22 Aug 2012 by Ean Parsons
Time was that trading in shipping containers was straight forward. Like many, we came into the business from the freight industry, knowing our way around containers and where we could buy the from when the shipping lines were finished with them. It was all nice and straight forward. Shipping lines bought lots of containers every year to use for cargo and they depreciated them every year until they had a low book value then when they arrived somewhere where there was a demand - they sold them. There was a small market for secure site storage. Then of course, people started making things with them, like anti-vandal cabins and later on self-storage using shipping containers came along. In the meantime, the quality of containers increased dramatically and the storage and site services users demanded higher quality and the Chinese were only too happy to oblige and manufactured containers just o make one trip from the Far East to Europe and then be sold for storage etc. To feed sales of new containers the Chinese scrapped old ones and the re-sale market changed completely.
The upshot is that there is a real mix of containers in the storage and site ervices market and those in the container resale business have to keep a sharp eye on how things are changing.
We now buy containers from shipping lines and manufacturers as well as buying them back from customers and also buying from auction sites like ebay. Types of containers have changed and expanded too. As well as the ubiqutous 20ft we can get 40fts, reefers, half-heights, open tops, refrigerated, flatracks and others.
It all makes for an interesting life. Gone are the days of ‘you can any size as long as its 20ft’!
15 Aug 2012 by Ean Parsons
The camera panned around and up at the end of the weather report to look up from ground level to where Gary Lineker and company were holding fort for the Olympic Games. Coming into shot were a series of doors of 20ft new shipping containers stacked to create an innovative platform on top of which was located the studio.
The shot shows how the containers were used to create walls and spaces in an ideal solution to be used for the limited period of the Olympic Games. Day after day and night after night Team GB’s medal winning hero’s appeared on the balcony above while excited crowds gathered to cheer. This use of containers is not untypical. More and more companies are finding that temporary buildings made from shipping containers provide an inexpensive solution to their needs while building in innovation and style. Recycling is not a problem as, just with lego blocks once the job is done the containers are unstacked and reused. For many years we have fitted doors and windows to containers and often internally lined them for office use and fitted plumbing, electrics, communications cabling etc. Forming a building for office space or accommodation is simply an extension of this using modular units. The BBC have highlighted the versatility of this method of building.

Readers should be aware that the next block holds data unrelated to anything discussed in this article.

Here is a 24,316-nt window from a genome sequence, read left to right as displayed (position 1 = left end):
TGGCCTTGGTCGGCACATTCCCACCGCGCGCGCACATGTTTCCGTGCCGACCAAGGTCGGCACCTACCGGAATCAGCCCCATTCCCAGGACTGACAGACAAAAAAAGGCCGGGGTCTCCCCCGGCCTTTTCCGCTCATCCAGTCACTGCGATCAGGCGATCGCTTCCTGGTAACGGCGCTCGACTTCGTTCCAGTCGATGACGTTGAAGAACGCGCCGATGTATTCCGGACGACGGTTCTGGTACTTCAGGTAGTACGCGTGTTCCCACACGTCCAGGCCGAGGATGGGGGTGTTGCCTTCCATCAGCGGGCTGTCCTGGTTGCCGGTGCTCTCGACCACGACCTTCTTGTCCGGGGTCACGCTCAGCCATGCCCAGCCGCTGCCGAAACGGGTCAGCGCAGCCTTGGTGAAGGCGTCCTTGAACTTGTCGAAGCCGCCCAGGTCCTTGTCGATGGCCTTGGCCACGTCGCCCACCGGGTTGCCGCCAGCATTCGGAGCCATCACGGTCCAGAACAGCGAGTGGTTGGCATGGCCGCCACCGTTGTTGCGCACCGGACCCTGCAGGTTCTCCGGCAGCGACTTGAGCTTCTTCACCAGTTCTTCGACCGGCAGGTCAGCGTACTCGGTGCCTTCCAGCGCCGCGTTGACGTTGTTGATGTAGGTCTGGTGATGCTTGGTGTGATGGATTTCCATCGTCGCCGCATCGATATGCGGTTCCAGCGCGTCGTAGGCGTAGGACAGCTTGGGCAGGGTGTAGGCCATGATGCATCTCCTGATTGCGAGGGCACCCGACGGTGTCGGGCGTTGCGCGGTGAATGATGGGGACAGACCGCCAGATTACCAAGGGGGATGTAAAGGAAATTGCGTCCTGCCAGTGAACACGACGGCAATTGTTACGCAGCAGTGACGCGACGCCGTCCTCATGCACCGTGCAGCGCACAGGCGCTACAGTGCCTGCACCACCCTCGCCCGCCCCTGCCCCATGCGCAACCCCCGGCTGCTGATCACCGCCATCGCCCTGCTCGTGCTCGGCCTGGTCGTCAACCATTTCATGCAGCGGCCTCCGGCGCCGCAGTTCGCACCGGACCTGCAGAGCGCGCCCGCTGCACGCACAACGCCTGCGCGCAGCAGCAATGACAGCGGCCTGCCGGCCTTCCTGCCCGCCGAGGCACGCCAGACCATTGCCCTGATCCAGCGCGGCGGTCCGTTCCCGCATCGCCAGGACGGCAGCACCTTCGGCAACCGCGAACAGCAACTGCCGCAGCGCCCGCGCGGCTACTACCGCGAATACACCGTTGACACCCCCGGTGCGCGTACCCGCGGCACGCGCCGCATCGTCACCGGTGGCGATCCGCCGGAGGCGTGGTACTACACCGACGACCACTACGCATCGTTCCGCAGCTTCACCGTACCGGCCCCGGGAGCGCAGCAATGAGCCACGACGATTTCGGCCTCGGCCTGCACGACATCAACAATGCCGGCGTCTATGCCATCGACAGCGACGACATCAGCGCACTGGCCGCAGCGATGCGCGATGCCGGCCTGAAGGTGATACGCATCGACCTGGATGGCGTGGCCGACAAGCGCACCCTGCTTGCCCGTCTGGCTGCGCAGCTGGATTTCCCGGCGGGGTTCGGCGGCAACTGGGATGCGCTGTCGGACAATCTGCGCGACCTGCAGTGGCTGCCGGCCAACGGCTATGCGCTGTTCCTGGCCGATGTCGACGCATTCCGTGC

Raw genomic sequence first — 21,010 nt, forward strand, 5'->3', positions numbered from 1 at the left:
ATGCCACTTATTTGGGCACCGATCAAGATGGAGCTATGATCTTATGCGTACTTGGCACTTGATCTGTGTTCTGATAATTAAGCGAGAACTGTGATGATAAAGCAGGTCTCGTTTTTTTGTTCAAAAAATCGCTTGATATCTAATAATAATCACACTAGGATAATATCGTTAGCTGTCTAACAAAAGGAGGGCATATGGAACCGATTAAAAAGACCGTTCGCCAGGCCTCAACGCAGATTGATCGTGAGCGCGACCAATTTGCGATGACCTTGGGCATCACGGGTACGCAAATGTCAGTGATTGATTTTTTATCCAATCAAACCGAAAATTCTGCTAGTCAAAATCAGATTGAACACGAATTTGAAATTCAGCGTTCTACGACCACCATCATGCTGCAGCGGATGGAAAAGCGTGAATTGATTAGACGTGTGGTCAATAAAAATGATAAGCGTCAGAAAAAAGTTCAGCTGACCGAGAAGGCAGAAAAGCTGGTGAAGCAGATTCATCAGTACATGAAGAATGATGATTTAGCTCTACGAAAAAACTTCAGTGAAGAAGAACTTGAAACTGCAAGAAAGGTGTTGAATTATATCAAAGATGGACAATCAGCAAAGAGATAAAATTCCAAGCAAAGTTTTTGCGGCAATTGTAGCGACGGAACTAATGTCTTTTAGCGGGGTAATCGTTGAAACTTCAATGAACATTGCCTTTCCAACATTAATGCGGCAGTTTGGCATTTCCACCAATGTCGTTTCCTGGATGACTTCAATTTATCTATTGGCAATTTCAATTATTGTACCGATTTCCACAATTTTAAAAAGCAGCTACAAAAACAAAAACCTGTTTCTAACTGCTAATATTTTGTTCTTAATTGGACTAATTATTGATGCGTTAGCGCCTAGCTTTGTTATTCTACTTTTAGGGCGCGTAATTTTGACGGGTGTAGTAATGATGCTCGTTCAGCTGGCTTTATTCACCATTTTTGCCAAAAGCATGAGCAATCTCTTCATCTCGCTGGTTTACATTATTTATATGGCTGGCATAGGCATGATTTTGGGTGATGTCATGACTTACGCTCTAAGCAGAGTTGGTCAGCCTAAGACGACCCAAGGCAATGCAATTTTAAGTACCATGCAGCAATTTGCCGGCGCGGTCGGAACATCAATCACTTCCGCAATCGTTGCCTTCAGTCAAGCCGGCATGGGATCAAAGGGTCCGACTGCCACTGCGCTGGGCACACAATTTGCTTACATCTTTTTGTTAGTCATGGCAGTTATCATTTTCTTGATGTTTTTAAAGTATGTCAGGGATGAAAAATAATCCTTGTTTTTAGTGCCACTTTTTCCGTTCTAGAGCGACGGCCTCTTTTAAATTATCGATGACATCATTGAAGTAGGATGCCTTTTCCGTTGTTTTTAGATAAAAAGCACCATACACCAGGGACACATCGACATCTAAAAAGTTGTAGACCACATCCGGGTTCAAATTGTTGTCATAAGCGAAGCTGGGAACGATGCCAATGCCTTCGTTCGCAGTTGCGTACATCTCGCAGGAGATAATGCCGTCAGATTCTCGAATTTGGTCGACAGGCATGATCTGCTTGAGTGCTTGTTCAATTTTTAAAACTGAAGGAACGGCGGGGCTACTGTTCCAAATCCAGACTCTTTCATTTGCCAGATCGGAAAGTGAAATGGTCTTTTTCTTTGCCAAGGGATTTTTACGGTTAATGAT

03 Aug 2012 by Ean Parsons
I heard an interview on BBC’s Today programme recently about the British withdrawal from Afghanistan which will happen in the next couple of years. If I heard right it was stated that the British forces have £4B of equipment deployed and - as you can imagine - managing the repatriation of that equipment will be a very significant logistical challenge. In all military withdrawals a lot of equipment is left behind but the challenge is to minimise this. In modern military campaigns the shipping container plays a significant part. Camp Bastion is the size of Reading and the number of shipping containers stuffed with stores and used as accommodation at that location and throughout Afghanistan will be mind boggling - lets guess - 10,000(?) for the UK forces alone. Many will be left in situ and will not only be a monument and legacy of the campaign but will also prove extremely useful to the local population. Many will return to the UK and be ‘demobbed’ and find their way back into the used container market. The military deployments in Iraq and Afghanistan impacted on the availability of shipping containers in the UK and when they return there will also be an impact.